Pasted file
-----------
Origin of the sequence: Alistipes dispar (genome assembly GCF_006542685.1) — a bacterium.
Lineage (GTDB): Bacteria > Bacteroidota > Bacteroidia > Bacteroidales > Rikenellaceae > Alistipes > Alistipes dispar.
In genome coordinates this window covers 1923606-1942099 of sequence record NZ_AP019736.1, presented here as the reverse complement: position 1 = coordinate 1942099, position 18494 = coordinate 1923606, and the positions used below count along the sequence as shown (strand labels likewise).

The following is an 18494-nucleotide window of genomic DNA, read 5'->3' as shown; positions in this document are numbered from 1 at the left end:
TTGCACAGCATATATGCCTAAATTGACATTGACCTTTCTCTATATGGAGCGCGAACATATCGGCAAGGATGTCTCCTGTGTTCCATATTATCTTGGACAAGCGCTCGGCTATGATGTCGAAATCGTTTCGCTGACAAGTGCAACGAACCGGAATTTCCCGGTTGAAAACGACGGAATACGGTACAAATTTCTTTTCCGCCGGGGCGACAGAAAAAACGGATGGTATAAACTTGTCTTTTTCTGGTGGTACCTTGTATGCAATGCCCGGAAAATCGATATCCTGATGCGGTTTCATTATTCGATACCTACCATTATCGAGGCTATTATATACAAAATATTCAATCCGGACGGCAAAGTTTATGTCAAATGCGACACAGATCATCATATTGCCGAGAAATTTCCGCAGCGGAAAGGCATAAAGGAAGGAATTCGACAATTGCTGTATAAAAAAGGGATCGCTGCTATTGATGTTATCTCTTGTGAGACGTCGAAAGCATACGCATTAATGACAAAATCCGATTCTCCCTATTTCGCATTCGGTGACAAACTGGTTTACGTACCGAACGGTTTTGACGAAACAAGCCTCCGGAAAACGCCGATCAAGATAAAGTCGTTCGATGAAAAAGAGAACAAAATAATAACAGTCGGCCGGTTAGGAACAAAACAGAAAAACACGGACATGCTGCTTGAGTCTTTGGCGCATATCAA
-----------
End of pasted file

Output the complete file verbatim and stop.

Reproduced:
Origin of the sequence: Alistipes dispar (genome assembly GCF_006542685.1) — a bacterium.
Lineage (GTDB): Bacteria > Bacteroidota > Bacteroidia > Bacteroidales > Rikenellaceae > Alistipes > Alistipes dispar.
In genome coordinates this window covers 1923606-1942099 of sequence record NZ_AP019736.1, presented here as the reverse complement: position 1 = coordinate 1942099, position 18494 = coordinate 1923606, and the positions used below count along the sequence as shown (strand labels likewise).

The following is an 18494-nucleotide window of genomic DNA, read 5'->3' as shown; positions in this document are numbered from 1 at the left end:
TTGCACAGCATATATGCCTAAATTGACATTGACCTTTCTCTATATGGAGCGCGAACATATCGGCAAGGATGTCTCCTGTGTTCCATATTATCTTGGACAAGCGCTCGGCTATGATGTCGAAATCGTTTCGCTGACAAGTGCAACGAACCGGAATTTCCCGGTTGAAAACGACGGAATACGGTACAAATTTCTTTTCCGCCGGGGCGACAGAAAAAACGGATGGTATAAACTTGTCTTTTTCTGGTGGTACCTTGTATGCAATGCCCGGAAAATCGATATCCTGATGCGGTTTCATTATTCGATACCTACCATTATCGAGGCTATTATATACAAAATATTCAATCCGGACGGCAAAGTTTATGTCAAATGCGACACAGATCATCATATTGCCGAGAAATTTCCGCAGCGGAAAGGCATAAAGGAAGGAATTCGACAATTGCTGTATAAAAAAGGGATCGCTGCTATTGATGTTATCTCTTGTGAGACGTCGAAAGCATACGCATTAATGACAAAATCCGATTCTCCCTATTTCGCATTCGGTGACAAACTGGTTTACGTACCGAACGGTTTTGACGAAACAAGCCTCCGGAAAACGCCGATCAAGATAAAGTCGTTCGATGAAAAAGAGAACAAAATAATAACAGTCGGCCGGTTAGGAACAAAACAGAAAAACACGGACATGCTGCTTGAGTCTTTGGCGCATATCAA